Are you step siblings or half siblings? Technically, a step sibling is one who is joined by marriage with no blood relation, and a half siblings shares one parent biologically. In a blended family you don’t want anyone to feel like they don’t belong so the term step or half can create a divide between two people you want to see accept and embrace one another. When people would ask me growing up, “Oh, he is your step brother?” I would quickly reply back with, “No, he is my brother”.

Blended families are beautiful, but they do require those on the outside of the family to better understand the dynamics in order to promote unity. My parents made it a rule in our home not to use any negative phrases that would cause division among us. Since we had to watch what words we used to one another we surely didn’t want to hear it from others.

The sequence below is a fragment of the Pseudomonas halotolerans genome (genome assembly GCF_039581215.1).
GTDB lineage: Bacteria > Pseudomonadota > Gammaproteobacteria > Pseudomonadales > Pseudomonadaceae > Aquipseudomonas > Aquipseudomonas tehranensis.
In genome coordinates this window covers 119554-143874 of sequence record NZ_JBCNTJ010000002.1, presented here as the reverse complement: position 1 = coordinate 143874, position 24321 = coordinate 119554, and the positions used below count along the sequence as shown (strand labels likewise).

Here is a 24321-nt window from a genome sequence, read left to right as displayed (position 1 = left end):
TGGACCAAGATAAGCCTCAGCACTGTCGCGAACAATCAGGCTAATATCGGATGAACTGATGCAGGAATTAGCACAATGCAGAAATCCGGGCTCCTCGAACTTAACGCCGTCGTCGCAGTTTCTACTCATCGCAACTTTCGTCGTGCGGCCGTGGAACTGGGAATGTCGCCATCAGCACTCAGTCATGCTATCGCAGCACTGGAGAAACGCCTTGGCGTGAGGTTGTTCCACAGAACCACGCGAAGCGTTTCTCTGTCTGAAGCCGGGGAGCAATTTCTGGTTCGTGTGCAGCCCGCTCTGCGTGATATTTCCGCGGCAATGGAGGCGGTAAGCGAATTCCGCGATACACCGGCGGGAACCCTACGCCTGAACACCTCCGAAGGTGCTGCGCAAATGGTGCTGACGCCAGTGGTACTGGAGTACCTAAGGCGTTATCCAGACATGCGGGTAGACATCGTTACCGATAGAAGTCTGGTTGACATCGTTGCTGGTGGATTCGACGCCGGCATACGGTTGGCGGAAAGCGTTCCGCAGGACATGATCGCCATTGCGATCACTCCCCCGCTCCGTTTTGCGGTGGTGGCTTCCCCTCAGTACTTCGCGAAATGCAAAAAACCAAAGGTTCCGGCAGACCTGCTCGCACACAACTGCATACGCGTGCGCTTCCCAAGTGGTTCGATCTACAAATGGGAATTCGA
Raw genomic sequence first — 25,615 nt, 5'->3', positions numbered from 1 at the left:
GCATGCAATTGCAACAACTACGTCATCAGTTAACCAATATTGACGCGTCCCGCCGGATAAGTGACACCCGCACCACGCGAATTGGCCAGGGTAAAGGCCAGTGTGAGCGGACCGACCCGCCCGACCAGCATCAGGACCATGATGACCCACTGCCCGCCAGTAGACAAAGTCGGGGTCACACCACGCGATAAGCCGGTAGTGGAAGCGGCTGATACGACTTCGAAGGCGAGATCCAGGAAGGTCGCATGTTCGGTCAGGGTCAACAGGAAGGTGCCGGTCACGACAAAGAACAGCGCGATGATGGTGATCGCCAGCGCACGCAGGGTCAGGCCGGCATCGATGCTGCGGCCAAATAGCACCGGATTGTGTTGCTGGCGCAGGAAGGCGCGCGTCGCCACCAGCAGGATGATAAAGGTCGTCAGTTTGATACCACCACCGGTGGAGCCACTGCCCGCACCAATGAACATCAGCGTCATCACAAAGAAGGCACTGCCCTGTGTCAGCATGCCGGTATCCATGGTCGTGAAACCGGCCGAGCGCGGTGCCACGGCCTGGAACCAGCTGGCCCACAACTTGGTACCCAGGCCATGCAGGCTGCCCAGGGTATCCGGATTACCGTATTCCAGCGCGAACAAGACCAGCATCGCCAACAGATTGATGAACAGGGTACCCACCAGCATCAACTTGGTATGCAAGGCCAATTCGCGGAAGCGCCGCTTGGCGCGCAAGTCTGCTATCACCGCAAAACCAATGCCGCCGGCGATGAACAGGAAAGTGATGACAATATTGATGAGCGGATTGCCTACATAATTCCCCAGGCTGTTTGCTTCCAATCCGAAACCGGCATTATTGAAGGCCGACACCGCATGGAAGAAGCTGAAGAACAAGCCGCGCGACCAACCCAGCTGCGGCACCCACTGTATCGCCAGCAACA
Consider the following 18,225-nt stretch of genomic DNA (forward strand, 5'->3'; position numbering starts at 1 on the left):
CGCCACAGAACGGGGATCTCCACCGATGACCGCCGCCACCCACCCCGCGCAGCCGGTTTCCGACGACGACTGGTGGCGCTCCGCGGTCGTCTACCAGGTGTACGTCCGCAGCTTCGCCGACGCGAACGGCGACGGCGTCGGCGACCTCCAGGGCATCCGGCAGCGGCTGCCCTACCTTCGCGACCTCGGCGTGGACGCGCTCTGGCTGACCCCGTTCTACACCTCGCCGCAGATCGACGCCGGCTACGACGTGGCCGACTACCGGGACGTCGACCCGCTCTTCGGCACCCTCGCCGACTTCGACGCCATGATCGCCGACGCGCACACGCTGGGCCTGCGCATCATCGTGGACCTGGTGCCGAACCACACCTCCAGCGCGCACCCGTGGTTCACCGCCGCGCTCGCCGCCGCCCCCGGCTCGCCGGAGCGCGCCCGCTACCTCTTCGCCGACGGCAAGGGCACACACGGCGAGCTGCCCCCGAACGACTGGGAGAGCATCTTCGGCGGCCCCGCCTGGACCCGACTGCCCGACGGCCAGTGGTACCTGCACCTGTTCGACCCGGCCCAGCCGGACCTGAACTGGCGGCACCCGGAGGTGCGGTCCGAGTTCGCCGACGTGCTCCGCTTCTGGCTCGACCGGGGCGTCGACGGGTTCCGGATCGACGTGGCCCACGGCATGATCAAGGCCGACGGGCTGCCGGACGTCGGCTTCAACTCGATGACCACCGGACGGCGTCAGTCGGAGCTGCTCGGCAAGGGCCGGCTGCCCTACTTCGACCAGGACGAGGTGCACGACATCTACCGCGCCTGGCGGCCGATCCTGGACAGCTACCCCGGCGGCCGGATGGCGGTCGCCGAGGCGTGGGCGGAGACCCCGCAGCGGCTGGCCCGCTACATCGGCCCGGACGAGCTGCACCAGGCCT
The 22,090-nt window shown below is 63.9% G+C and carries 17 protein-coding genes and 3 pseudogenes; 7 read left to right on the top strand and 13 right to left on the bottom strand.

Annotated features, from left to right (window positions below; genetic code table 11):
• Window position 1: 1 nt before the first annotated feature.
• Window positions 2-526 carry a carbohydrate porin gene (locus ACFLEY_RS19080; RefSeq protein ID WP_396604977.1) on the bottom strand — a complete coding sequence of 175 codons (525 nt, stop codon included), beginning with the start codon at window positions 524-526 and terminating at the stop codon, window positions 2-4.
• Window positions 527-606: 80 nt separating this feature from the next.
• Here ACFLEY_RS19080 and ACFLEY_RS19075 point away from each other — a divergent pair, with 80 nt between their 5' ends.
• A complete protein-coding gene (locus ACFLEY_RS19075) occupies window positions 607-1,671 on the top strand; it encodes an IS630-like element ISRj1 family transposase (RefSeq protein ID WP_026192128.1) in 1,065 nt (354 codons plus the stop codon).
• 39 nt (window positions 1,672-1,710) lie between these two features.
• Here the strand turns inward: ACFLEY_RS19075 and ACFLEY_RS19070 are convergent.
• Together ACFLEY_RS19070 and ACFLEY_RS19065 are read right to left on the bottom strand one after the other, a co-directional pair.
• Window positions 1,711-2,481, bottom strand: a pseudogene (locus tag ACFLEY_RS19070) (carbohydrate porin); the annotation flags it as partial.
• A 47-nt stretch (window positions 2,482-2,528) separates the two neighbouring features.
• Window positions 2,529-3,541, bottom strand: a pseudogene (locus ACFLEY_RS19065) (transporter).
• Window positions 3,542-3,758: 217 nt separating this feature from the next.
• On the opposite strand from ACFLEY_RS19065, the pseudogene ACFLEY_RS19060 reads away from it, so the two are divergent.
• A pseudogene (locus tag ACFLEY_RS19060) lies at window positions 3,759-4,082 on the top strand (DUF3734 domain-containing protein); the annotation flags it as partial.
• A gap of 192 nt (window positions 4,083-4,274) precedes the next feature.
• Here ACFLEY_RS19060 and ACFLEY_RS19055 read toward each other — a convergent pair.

BMWK: Have you ever heard these phrases before? How did you respond?

It’s Blended Families Week on the site.  Please click here for more articles and resources.

About the author

Jamal Miller wrote 84 articles on this blog.

Jamal Miller is the Co-Founder of Married and Young.com, a community committed to doing relationships God’s way, alongside his wife Natasha Miller. He has been involved in Pastoral Ministry for over 8 years, graduating from Christ for the Nations Institute with his Practical Theology Degree and Ecclesia College with his Bachelors in Christian Leadership. His passion for marriage and healthy relationships has influenced thousands to do it God’s way! He is the author of "25 Ways to Prepare for Marriage Other than Dating". Jamal and Natasha reside in Chicago, IL.